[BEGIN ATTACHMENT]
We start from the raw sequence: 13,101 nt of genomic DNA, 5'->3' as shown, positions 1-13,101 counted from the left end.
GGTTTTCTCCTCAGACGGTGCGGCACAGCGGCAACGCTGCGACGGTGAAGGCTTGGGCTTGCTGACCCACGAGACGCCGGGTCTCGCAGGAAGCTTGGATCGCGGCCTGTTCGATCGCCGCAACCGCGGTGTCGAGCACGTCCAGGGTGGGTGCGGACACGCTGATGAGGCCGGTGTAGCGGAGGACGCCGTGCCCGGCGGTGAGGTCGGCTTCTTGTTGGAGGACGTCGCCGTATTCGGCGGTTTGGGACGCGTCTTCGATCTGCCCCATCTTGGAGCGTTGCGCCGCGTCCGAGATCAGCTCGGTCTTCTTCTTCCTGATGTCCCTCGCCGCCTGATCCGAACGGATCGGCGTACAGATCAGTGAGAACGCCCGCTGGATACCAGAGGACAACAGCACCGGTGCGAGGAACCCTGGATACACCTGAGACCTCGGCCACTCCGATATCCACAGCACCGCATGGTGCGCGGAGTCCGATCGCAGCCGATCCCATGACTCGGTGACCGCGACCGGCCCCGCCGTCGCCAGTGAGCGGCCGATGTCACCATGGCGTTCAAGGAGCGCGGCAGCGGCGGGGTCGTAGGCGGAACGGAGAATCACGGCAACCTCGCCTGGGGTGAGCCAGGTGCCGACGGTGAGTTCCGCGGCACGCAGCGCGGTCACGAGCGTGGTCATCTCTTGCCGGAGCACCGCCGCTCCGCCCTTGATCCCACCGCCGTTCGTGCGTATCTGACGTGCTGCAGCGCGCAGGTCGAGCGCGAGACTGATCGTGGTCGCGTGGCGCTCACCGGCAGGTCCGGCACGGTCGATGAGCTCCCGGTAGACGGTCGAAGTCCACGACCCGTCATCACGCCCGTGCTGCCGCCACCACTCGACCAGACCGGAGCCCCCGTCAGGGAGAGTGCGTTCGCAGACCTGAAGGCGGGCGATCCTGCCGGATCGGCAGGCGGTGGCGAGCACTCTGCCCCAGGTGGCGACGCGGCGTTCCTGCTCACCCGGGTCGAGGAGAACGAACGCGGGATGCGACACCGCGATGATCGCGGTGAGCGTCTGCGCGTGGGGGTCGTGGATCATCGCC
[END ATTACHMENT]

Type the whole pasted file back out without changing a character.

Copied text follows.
We start from the raw sequence: 13,101 nt of genomic DNA, 5'->3' as shown, positions 1-13,101 counted from the left end.
GGTTTTCTCCTCAGACGGTGCGGCACAGCGGCAACGCTGCGACGGTGAAGGCTTGGGCTTGCTGACCCACGAGACGCCGGGTCTCGCAGGAAGCTTGGATCGCGGCCTGTTCGATCGCCGCAACCGCGGTGTCGAGCACGTCCAGGGTGGGTGCGGACACGCTGATGAGGCCGGTGTAGCGGAGGACGCCGTGCCCGGCGGTGAGGTCGGCTTCTTGTTGGAGGACGTCGCCGTATTCGGCGGTTTGGGACGCGTCTTCGATCTGCCCCATCTTGGAGCGTTGCGCCGCGTCCGAGATCAGCTCGGTCTTCTTCTTCCTGATGTCCCTCGCCGCCTGATCCGAACGGATCGGCGTACAGATCAGTGAGAACGCCCGCTGGATACCAGAGGACAACAGCACCGGTGCGAGGAACCCTGGATACACCTGAGACCTCGGCCACTCCGATATCCACAGCACCGCATGGTGCGCGGAGTCCGATCGCAGCCGATCCCATGACTCGGTGACCGCGACCGGCCCCGCCGTCGCCAGTGAGCGGCCGATGTCACCATGGCGTTCAAGGAGCGCGGCAGCGGCGGGGTCGTAGGCGGAACGGAGAATCACGGCAACCTCGCCTGGGGTGAGCCAGGTGCCGACGGTGAGTTCCGCGGCACGCAGCGCGGTCACGAGCGTGGTCATCTCTTGCCGGAGCACCGCCGCTCCGCCCTTGATCCCACCGCCGTTCGTGCGTATCTGACGTGCTGCAGCGCGCAGGTCGAGCGCGAGACTGATCGTGGTCGCGTGGCGCTCACCGGCAGGTCCGGCACGGTCGATGAGCTCCCGGTAGACGGTCGAAGTCCACGACCCGTCATCACGCCCGTGCTGCCGCCACCACTCGACCAGACCGGAGCCCCCGTCAGGGAGAGTGCGTTCGCAGACCTGAAGGCGGGCGATCCTGCCGGATCGGCAGGCGGTGGCGAGCACTCTGCCCCAGGTGGCGACGCGGCGTTCCTGCTCACCCGGGTCGAGGAGAACGAACGCGGGATGCGACACCGCGATGATCGCGGTGAGCGTCTGCGCGTGGGGGTCGTGGATCATCGCC